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The Forty Rules of Love: A Novel of Rumi Audio CD – Audiobook, CD, Unabridged

4.6 out of 5 stars 172 customer reviews

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--This text refers to an out of print or unavailable edition of this title.
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Product details

  • Audio CD
  • Publisher: Tantor Media, Inc; Library ed edition (23 Feb. 2010)
  • Language: English
  • ISBN-10: 1400145120
  • ISBN-13: 978-1400145126
  • Product Dimensions: 17 x 2.3 x 16.3 cm
  • Average Customer Review: 4.6 out of 5 stars  See all reviews (172 customer reviews)
  • Amazon Bestsellers Rank: 1,906,596 in Books (See Top 100 in Books)

More About the Author

Elif Shafak is Turkey's most-read woman writer and an award-winning novelist. She writes in both English and Turkish, and has published 13 books, nine of which are novels, including: The Bastard of Istanbul, The Forty Rules of Love, Honour and her nonfiction memoir Black Milk. Her books have been translated into more than 40 languages.She has more than one and a half million followers on Twitter: @elif_safak / www.elifshafak.com
Shafak blends Western and Eastern traditions of storytelling, bringing out the voices of women, minorities, subcultures, immigrants and global souls. Defying cliches and transcending boundaries her works draws on different cultures and cities, and reflects a strong interest in history, philosophy, culture, mysticism, Sufism and gender equality.
Shafak is also a political scientist and has taught at various universities in the USA, UK and Turkey. She has written for several international daily & weekly publications, including The Guardian, The New York Times, The Independent and The World post/Huffington post.
She was born in Strasbourg, France, in 1971. She is married with two kids and divides her time between London and Istanbul.

Product Description

Review

A gorgeous, jeweled, luxurious book (The Times )

Shafak will challenge Paulo Coelho's dominance. With its timely, thought-provoking message . . . The Forty Rules of Love deserves to be a global publishing phenomenon (Independent )

Enlightening, enthralling. An affecting paean to faith and love (Metro )

Colourfully woven and beguilingly intelligent (Daily Telegraph )

The past and present fit together beautifully in a passionate defence of passion itself (The Times ) --This text refers to an out of print or unavailable edition of this title.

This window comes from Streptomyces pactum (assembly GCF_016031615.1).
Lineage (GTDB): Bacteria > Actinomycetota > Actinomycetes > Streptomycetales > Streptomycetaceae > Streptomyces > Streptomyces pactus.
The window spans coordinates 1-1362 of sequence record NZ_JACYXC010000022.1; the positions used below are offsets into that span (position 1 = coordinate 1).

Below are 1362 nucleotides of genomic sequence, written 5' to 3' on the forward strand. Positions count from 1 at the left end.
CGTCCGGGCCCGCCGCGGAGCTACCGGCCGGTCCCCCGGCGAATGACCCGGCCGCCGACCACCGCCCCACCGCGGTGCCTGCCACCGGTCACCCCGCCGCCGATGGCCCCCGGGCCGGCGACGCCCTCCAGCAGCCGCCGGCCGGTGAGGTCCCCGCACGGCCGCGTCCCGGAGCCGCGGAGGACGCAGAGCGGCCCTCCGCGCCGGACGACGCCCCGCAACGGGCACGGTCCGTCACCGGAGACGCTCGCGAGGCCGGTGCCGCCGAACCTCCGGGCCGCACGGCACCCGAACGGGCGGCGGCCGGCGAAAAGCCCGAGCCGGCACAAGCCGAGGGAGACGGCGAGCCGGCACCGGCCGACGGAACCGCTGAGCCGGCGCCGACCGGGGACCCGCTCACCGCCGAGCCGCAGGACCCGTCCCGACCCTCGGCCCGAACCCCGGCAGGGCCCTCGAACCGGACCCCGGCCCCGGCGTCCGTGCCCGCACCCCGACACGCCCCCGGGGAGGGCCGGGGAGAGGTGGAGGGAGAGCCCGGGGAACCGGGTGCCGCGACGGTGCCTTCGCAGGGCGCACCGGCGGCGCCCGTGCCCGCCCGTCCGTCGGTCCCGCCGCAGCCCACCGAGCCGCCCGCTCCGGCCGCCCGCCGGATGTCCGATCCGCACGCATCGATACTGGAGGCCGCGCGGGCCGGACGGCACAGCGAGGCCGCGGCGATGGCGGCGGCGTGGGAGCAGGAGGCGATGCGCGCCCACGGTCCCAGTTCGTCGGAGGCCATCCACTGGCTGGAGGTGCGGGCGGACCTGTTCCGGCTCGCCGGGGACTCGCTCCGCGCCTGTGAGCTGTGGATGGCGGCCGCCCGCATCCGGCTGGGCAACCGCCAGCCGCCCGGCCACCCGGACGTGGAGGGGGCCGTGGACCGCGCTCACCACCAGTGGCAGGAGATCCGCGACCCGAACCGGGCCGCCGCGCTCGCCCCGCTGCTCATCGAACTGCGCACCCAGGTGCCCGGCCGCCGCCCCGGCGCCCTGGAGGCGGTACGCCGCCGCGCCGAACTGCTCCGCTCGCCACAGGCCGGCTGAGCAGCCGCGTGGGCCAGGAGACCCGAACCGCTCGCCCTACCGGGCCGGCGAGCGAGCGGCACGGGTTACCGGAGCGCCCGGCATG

About the Author

Elif Shafak is author of six other novels and a work of non-fiction. She is one of Turkey's most acclaimed and outspoken novelists and was prosecuted under Turkey's notorious penal code for insulting Turkishness. She teaches at the University of Arizona and divides her time between the US and Istanbul. --This text refers to an out of print or unavailable edition of this title.


Customer Reviews

Top Customer Reviews

Format: Paperback
This book was one of the best I have ever read. And that is for several reasons:

The Story: Rumi and Shams are two well known mystics and are a great source of influence and inspiration since the day of their meeting. Documenting their story in such a beautiful and well structured narrative is a challenge in itself, but drawing a modern-day parallel story underneath it to fuel its meanings is phenomenal, and that is exactly what the author did.

The narrative is informative, inspiring, and cohesive. The characters are intriguing, and the author managed to grant each his/her size without overdoing them. She conjured their stories and weaved them together meticulously. Each came in and out of the picture and the protagonists received a proper background and enough fuel for their events to fit within the narrative and provide full impact.

The Author: a great and quite provocative story-teller. The way she unfolds the events gradually, mixes them up, creates reading anxieties and excitement, and trickles the events in a gradual manner for me is highly intriguing. You get easily pulled into her world and she manages to immerse you in her newly created universe.

The Wisdom: simply put: The 40 Rules themselves are a marvelous piece of wisdom and inspiration. The short stories/aphorisms narrated by the characters are packed with wisdom as well. Both go hand in hand to reveal the essence of this novel.